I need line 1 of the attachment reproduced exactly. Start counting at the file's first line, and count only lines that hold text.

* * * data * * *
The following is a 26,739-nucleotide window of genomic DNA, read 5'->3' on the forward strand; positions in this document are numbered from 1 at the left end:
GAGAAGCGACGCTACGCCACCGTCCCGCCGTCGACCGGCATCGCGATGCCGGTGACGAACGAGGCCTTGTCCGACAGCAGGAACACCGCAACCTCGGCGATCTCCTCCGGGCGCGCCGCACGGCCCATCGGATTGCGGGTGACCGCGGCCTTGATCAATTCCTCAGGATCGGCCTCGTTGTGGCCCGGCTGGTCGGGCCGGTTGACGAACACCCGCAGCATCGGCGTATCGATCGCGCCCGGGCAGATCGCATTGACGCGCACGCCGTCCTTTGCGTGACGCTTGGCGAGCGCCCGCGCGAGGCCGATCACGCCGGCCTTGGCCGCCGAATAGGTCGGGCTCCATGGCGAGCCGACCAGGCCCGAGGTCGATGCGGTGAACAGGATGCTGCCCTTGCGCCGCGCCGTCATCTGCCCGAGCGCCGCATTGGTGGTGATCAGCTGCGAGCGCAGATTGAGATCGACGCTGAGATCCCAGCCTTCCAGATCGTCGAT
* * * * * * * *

The following is a 26,739-nucleotide window of genomic DNA, read 5'->3' on the forward strand; positions in this document are numbered from 1 at the left end: